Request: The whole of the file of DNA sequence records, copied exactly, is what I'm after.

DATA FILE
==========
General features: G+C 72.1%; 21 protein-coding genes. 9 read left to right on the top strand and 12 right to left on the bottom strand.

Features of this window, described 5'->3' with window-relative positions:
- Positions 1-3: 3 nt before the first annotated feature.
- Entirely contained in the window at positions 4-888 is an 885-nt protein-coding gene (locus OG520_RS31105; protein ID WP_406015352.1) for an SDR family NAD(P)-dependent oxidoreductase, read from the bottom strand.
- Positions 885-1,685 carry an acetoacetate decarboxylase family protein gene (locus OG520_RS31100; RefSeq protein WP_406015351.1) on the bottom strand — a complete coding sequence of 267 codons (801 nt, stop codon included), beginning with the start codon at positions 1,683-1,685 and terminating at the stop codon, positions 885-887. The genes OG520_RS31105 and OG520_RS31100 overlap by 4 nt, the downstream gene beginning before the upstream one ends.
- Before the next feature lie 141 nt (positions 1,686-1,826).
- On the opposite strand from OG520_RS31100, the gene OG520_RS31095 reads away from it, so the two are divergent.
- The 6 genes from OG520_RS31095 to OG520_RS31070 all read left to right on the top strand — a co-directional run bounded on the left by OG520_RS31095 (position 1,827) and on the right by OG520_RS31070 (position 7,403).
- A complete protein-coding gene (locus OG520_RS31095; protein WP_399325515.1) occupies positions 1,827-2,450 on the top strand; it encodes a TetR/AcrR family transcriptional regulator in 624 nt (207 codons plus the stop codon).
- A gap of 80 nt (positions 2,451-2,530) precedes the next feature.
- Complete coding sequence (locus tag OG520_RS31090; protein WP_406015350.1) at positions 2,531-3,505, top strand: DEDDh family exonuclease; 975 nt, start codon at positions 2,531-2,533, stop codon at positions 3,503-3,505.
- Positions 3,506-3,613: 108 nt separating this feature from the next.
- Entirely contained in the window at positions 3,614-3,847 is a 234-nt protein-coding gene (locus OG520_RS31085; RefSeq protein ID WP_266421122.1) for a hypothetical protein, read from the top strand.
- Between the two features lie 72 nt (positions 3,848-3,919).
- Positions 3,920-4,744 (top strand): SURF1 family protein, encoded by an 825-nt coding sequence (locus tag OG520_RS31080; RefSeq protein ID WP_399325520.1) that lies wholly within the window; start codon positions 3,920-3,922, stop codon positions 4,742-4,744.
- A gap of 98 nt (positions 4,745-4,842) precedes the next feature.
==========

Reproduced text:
General features: G+C 72.1%; 21 protein-coding genes. 9 read left to right on the top strand and 12 right to left on the bottom strand.

Features of this window, described 5'->3' with window-relative positions:
- Positions 1-3: 3 nt before the first annotated feature.
- Entirely contained in the window at positions 4-888 is an 885-nt protein-coding gene (locus OG520_RS31105; protein ID WP_406015352.1) for an SDR family NAD(P)-dependent oxidoreductase, read from the bottom strand.
- Positions 885-1,685 carry an acetoacetate decarboxylase family protein gene (locus OG520_RS31100; RefSeq protein WP_406015351.1) on the bottom strand — a complete coding sequence of 267 codons (801 nt, stop codon included), beginning with the start codon at positions 1,683-1,685 and terminating at the stop codon, positions 885-887. The genes OG520_RS31105 and OG520_RS31100 overlap by 4 nt, the downstream gene beginning before the upstream one ends.
- Before the next feature lie 141 nt (positions 1,686-1,826).
- On the opposite strand from OG520_RS31100, the gene OG520_RS31095 reads away from it, so the two are divergent.
- The 6 genes from OG520_RS31095 to OG520_RS31070 all read left to right on the top strand — a co-directional run bounded on the left by OG520_RS31095 (position 1,827) and on the right by OG520_RS31070 (position 7,403).
- A complete protein-coding gene (locus OG520_RS31095; protein WP_399325515.1) occupies positions 1,827-2,450 on the top strand; it encodes a TetR/AcrR family transcriptional regulator in 624 nt (207 codons plus the stop codon).
- A gap of 80 nt (positions 2,451-2,530) precedes the next feature.
- Complete coding sequence (locus tag OG520_RS31090; protein WP_406015350.1) at positions 2,531-3,505, top strand: DEDDh family exonuclease; 975 nt, start codon at positions 2,531-2,533, stop codon at positions 3,503-3,505.
- Positions 3,506-3,613: 108 nt separating this feature from the next.
- Entirely contained in the window at positions 3,614-3,847 is a 234-nt protein-coding gene (locus OG520_RS31085; RefSeq protein ID WP_266421122.1) for a hypothetical protein, read from the top strand.
- Between the two features lie 72 nt (positions 3,848-3,919).
- Positions 3,920-4,744 (top strand): SURF1 family protein, encoded by an 825-nt coding sequence (locus tag OG520_RS31080; RefSeq protein ID WP_399325520.1) that lies wholly within the window; start codon positions 3,920-3,922, stop codon positions 4,742-4,744.
- A gap of 98 nt (positions 4,745-4,842) precedes the next feature.